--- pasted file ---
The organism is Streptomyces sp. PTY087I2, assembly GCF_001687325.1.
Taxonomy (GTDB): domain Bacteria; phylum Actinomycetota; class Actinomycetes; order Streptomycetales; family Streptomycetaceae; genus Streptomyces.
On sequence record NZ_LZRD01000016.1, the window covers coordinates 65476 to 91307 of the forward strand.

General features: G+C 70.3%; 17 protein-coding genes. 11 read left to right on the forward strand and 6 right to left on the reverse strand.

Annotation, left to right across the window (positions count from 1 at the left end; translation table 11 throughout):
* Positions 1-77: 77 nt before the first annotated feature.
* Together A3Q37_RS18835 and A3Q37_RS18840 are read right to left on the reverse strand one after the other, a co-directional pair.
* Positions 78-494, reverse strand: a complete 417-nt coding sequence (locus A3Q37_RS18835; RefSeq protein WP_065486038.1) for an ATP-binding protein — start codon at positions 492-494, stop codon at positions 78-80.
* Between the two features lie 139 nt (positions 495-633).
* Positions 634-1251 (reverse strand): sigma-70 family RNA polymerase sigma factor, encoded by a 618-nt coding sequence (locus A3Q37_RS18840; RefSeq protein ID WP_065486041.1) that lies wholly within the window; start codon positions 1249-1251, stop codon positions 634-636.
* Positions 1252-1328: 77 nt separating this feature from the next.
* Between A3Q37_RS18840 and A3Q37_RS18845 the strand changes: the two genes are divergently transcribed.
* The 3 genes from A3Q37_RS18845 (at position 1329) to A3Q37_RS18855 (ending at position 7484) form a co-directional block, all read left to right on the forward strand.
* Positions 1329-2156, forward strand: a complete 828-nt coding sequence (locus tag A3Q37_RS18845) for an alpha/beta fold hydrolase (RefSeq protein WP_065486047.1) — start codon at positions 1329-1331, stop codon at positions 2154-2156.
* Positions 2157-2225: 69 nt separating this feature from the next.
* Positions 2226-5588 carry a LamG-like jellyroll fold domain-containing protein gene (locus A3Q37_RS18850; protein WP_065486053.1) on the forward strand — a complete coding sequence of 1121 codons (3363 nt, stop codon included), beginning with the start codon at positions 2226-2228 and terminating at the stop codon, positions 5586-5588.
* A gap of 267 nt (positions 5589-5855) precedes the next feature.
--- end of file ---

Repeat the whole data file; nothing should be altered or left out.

The organism is Streptomyces sp. PTY087I2, assembly GCF_001687325.1.
Taxonomy (GTDB): domain Bacteria; phylum Actinomycetota; class Actinomycetes; order Streptomycetales; family Streptomycetaceae; genus Streptomyces.
On sequence record NZ_LZRD01000016.1, the window covers coordinates 65476 to 91307 of the forward strand.

General features: G+C 70.3%; 17 protein-coding genes. 11 read left to right on the forward strand and 6 right to left on the reverse strand.

Annotation, left to right across the window (positions count from 1 at the left end; translation table 11 throughout):
* Positions 1-77: 77 nt before the first annotated feature.
* Together A3Q37_RS18835 and A3Q37_RS18840 are read right to left on the reverse strand one after the other, a co-directional pair.
* Positions 78-494, reverse strand: a complete 417-nt coding sequence (locus A3Q37_RS18835; RefSeq protein WP_065486038.1) for an ATP-binding protein — start codon at positions 492-494, stop codon at positions 78-80.
* Between the two features lie 139 nt (positions 495-633).
* Positions 634-1251 (reverse strand): sigma-70 family RNA polymerase sigma factor, encoded by a 618-nt coding sequence (locus A3Q37_RS18840; RefSeq protein ID WP_065486041.1) that lies wholly within the window; start codon positions 1249-1251, stop codon positions 634-636.
* Positions 1252-1328: 77 nt separating this feature from the next.
* Between A3Q37_RS18840 and A3Q37_RS18845 the strand changes: the two genes are divergently transcribed.
* The 3 genes from A3Q37_RS18845 (at position 1329) to A3Q37_RS18855 (ending at position 7484) form a co-directional block, all read left to right on the forward strand.
* Positions 1329-2156, forward strand: a complete 828-nt coding sequence (locus tag A3Q37_RS18845) for an alpha/beta fold hydrolase (RefSeq protein WP_065486047.1) — start codon at positions 1329-1331, stop codon at positions 2154-2156.
* Positions 2157-2225: 69 nt separating this feature from the next.
* Positions 2226-5588 carry a LamG-like jellyroll fold domain-containing protein gene (locus A3Q37_RS18850; protein WP_065486053.1) on the forward strand — a complete coding sequence of 1121 codons (3363 nt, stop codon included), beginning with the start codon at positions 2226-2228 and terminating at the stop codon, positions 5586-5588.
* A gap of 267 nt (positions 5589-5855) precedes the next feature.